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tarballedtux 03-26-2002 02:41 PM

OpenBSD or NetBSD. FreeBSD?
I was thinking about making OpenBSD box, NetBSD box, or FreeBSD bos. Except I am confused about which is better for the purpose of making a firewall. The only experience I have is with RH6.2, 7.0, and 7.2. Although I think the experience isn't that deep. The OS should be able to do iptables, and support LNE100TX ethernet cards. Also ease of installation is a little problem, but is overlookable.

Thnaks in advance

finegan 03-26-2002 02:57 PM

The card is pretty generic, I know that FreeBSD supports it, although the differences between the BSDs are monstrous compared to the difference between the different distros.

IPtables is specific to the Linux Kernel, which the BSDs do not run. Not only that, its specific to the Linux kernel series 2.4.x, before that was ipchains, and back in 2.0.x land was something.

There are firewalling tools for all of the others, and of the three, the least user friendly and the most neurotically secure by far is OpenBSD. No remote root in 4 years as they claim from



tarballedtux 03-26-2002 07:28 PM

Are there any other solutions as good as OpenBSD? I looked at there site and I found out that they dislike giving out ISOs. (By Dislike I mean they don't do it) And also that they don't run any other the Linux stuff I'm used to ipchains and the like.
I'm trying to lean away from the Linux distros for two reasons:
1) I want to learn something new.
2) It's come to my attention that Linux is inferior to *BSD series because once a hole is found in any Linux distro it brings down most of the others. And I guess *BSD doesn't do that. (I'm guessing most of this information)

Thanks in advance

finegan 03-26-2002 07:59 PM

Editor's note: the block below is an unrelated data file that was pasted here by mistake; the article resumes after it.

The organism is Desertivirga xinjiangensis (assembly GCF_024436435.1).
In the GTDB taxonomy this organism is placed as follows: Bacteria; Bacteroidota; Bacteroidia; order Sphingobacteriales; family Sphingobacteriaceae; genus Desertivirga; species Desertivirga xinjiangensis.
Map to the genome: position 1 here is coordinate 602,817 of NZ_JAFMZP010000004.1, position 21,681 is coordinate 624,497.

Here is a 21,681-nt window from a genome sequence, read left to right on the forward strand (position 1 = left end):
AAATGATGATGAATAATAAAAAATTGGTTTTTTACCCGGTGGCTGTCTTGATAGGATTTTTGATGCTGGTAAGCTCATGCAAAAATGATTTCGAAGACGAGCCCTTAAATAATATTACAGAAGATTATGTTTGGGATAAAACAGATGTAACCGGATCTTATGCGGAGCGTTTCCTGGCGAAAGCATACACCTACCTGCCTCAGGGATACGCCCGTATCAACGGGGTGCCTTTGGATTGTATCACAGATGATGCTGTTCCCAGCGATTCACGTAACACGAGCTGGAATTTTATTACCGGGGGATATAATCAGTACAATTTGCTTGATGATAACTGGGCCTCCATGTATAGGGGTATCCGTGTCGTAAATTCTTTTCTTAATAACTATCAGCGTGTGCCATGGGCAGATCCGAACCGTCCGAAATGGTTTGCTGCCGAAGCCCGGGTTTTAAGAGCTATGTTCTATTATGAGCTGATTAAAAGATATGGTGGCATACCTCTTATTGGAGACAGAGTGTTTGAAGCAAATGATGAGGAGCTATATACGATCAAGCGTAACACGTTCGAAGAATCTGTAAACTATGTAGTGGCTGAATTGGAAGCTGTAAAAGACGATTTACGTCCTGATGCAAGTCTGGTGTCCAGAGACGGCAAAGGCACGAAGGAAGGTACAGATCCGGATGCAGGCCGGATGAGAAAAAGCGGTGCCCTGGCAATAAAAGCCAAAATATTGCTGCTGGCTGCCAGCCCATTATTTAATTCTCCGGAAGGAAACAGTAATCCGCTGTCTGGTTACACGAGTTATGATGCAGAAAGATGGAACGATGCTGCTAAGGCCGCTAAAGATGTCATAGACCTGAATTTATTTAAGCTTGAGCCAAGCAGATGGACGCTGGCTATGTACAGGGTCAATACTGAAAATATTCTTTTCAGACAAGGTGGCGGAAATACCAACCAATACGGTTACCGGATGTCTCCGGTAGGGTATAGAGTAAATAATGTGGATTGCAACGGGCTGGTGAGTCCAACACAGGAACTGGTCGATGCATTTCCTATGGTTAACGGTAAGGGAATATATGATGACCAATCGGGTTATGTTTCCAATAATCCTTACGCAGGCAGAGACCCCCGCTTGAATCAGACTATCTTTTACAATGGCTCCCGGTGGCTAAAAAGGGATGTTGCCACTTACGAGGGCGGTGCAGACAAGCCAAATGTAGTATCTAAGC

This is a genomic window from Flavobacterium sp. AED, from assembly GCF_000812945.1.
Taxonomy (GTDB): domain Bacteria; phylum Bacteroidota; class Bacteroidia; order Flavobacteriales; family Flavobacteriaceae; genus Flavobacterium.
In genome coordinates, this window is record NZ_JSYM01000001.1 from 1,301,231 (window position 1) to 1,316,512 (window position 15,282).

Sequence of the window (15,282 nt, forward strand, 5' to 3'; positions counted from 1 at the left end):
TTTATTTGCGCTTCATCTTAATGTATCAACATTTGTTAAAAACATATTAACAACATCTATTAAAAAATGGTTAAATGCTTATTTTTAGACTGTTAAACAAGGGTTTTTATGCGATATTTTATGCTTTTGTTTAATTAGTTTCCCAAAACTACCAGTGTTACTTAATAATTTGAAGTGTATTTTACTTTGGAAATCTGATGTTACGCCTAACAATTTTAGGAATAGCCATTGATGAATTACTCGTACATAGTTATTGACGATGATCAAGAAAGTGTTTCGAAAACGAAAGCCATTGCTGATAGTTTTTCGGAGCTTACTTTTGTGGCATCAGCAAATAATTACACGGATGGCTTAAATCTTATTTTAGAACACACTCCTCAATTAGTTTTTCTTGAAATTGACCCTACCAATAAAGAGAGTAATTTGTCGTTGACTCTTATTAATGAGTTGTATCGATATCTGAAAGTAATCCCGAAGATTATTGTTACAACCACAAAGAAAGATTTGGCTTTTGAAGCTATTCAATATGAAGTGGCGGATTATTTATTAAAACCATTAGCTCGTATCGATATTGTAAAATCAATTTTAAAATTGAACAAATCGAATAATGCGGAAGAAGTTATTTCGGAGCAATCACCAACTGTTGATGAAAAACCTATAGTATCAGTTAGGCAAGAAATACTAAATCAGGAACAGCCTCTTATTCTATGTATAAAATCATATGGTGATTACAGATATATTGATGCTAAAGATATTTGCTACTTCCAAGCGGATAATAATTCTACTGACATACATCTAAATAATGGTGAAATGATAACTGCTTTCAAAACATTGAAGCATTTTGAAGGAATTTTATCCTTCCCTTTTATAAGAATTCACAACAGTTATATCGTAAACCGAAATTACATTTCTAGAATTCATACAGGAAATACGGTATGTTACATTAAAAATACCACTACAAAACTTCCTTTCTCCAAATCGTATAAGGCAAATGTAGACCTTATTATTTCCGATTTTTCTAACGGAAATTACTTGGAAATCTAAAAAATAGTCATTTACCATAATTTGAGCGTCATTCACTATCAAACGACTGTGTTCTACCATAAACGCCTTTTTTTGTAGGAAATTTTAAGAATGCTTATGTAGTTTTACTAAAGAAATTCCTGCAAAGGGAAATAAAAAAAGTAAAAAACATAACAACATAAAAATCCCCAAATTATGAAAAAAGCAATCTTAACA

OpenBSD is free if you want to do a net-installation. SuSe and RedHat I know off the top of my head do those too. Its quite easy. If you haven't found the page (its kinda buried), yeah they don't offer ISOs at all.

Net and FreeBSD both have freely available ISOs.

The idea behind Open was that it was a fracture group of NetBSD that wanted to get more involved in security, hence their rigid release schedule coupled with a front to back security audit every release. The idea behind Net was to add to the portability of FreeBSD. Right now I think NetBSD will run on anything from a Tomagotchi to a toaster. Their platforms supported page is kind of nuts.

FreeBSD is easily the most supported, quickest to bugfix, largest group of the three, and probably the easiest to get help with. All of them will support linux binaries, but not ipchains necessarily. To address your concerns numerically:

1. Hell yeah, you might also want to try LFS, track down a copy of X86 Solaris (cheaper than buying a sparc), and BeOS, QNX, UnixWare.

2. Very few of those instabilities have anything to do with the Linux kernel, but are really problems with the most popular different programs and daemons that are default shipped with the distros. Wu-FTPd, the raging river of suck in the world of security updates was a good example. Even the kings of sticking their head in the ground, RedHat, finally stopped shipping that monster with 7.2.

50% of these vulnerabilities apply to the BSDs too. They usually use the same stuff: same holes in Bind, same Sendmails, same SSH, etc.



unSpawn 03-27-2002 01:30 AM

Open doesn't ship iso's cuz for them shipping cd's is one of their sources of support. Considering the Open team also gave us OpenSSH, IMO thats a good argument to buy a cd. Anyway, the base OpenBSD (3.0) install tarballs weigh in at about 30 megs so that aint a major D/L.

!!freebsddude 04-05-2002 01:00 AM

finegan: couldn't have said it any better myself. You could go with either OpenBSD and/or FreeBSD.

Here is a thread relating to the type of firewalls people use, it is either ipfw or ipfilter on FreeBSD or ipf on OpenBSD. You will hear people praise one or another but pick one based on requirements and personal preferences.

Also, here is another article on securing small networks with OpenBSD.

Good luck!

reed 04-05-2002 01:56 AM

Just begun exploring OpenBSD3.0.
Small footprint, fast...
and 3.0 comes with a brand new highly configurable packet filter called pf for NAT and FW

I've ftp Insatlled OBSD and FBSD. The FBSD is more user friendly. OBSD is text based but pretty simple. The OBSD has installed, first try, on both machines I have it on. FBSD used to hang during the transactions and I'd have to try several mirrors to get it to complete.
very disturbing when it's half finished...

I used to have FBSD log issues on one machine (cyrix 486DX2)
not enough space on /var, The logs would fill up and scroll errors. I just didn't have any more disk space to spare. I'm sure I could have tweakecd it, but it was time to take OBSD for a ride.
OBSD has run without any such problem.

Both ran fine aon a Generic P4 1.5Ghz


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